A rapturous noir thriller from German director Christian Petzold, Phoenix is ardent, urgent, and smoldering, so beautifully made that it comes close to perfect. The script is by Petzold and Harun Farocki, adapted from French crime writer Hubert Monteilhet's 1963 novel Return From the Ashes (also the source material for a 1965 film starring Maximilian Schell and Samantha Eggar). It's also, incidentally, a riff on Vertigo: The extraordinary Nina Hoss plays Nelly Lenz, a woman who has survived Auschwitz but whose face has been disfigured. Nelly is brought to Berlin so her face can be reconstructed by a plastic surgeon, though "reimagined" would be a better word. Nelly pleads with the surgeon to make her look as she did before. He does his best, though the results fall far short of her expectations.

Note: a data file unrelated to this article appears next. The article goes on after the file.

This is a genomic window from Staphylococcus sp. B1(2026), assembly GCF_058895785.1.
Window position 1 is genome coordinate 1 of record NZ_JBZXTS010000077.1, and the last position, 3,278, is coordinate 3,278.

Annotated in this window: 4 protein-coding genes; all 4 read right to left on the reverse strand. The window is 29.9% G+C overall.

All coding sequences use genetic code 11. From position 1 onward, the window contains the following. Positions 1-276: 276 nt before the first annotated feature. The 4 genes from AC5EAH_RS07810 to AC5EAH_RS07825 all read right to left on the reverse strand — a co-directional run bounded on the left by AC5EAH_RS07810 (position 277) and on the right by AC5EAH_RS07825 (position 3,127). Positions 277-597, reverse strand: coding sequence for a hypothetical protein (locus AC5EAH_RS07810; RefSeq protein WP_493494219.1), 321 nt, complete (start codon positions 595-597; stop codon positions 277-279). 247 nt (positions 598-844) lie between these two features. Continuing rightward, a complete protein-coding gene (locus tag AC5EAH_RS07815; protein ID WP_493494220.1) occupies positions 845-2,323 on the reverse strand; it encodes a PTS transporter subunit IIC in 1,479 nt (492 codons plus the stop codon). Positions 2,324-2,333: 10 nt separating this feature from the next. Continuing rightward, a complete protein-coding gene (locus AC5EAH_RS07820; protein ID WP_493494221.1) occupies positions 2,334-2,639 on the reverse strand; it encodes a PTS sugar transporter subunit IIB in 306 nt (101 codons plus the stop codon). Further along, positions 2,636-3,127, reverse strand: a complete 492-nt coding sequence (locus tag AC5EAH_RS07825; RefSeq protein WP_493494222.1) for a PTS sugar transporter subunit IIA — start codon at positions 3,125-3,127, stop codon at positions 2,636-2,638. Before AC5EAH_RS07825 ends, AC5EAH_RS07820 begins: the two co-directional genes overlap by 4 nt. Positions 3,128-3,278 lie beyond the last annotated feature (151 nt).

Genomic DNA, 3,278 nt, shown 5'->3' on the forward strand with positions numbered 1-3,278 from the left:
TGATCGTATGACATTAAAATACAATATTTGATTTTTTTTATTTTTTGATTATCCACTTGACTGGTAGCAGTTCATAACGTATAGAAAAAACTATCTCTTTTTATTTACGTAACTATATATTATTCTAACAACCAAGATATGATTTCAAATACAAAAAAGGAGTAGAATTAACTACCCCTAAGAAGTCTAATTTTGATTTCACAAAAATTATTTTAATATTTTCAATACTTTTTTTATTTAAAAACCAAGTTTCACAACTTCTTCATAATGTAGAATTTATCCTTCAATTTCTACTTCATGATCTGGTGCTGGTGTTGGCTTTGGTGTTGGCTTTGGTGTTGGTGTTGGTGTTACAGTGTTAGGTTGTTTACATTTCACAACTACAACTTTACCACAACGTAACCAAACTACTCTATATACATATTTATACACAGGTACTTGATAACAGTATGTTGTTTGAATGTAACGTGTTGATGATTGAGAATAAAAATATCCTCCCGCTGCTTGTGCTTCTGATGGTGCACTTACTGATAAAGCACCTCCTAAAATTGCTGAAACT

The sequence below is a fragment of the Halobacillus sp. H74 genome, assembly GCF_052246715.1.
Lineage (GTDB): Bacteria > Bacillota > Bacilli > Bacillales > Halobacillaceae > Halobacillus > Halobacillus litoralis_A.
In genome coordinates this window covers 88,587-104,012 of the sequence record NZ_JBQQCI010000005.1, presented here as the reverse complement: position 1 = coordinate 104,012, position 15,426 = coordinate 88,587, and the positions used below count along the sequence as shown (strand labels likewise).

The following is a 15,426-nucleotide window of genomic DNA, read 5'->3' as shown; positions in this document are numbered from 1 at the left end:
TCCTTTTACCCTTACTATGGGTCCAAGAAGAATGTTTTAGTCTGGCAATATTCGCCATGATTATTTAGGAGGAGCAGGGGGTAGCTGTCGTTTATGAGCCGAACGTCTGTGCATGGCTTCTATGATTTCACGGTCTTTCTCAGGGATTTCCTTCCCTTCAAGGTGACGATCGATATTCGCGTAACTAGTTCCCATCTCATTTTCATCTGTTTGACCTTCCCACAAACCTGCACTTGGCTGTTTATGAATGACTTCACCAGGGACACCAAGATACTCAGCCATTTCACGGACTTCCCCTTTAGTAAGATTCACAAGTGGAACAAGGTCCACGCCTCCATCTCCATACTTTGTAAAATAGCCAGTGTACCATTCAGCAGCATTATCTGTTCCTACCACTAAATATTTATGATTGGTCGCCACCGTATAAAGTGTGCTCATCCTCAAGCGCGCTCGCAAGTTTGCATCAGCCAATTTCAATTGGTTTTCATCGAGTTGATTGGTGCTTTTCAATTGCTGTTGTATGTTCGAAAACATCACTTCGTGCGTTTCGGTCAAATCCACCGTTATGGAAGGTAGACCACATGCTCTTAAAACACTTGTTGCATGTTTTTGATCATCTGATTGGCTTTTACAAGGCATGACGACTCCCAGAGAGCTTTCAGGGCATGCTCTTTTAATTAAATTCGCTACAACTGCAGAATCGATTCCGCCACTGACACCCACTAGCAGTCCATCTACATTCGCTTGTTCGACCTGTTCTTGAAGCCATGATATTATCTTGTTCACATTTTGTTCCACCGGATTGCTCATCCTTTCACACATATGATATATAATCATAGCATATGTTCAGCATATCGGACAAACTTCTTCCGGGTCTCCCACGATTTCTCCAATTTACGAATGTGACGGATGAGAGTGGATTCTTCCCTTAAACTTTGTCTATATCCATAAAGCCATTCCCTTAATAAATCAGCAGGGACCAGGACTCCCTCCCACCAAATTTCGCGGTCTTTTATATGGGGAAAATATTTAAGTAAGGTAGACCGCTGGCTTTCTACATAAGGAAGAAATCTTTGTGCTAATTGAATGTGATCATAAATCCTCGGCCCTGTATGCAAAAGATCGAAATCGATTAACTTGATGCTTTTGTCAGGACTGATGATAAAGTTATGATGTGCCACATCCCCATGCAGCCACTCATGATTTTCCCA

With her new face, and feeling like a stranger to everyone, including herself, Nelly drifts through half-demolished postwar Berlin, looking for her lost husband, Johnny -- in their former lives, she was a singer, he a piano player. But Johnny -- played by Ronald Zehrfeld -- doesn't recognize her, though he is struck by her resemblance to the wife he has presumed dead. Nelly, incidentally, is the heir to a sizable estate; Johnny asks her to impersonate his "late" wife -- in other words, herself -- so he can procure the money.
Talk about a metaphor for women who give too much. But Phoenix doesn't need to trade in metaphors to have meaning: Petzold is content to explore the possibilities of traditional melodrama, and he turns up vast emotional riches.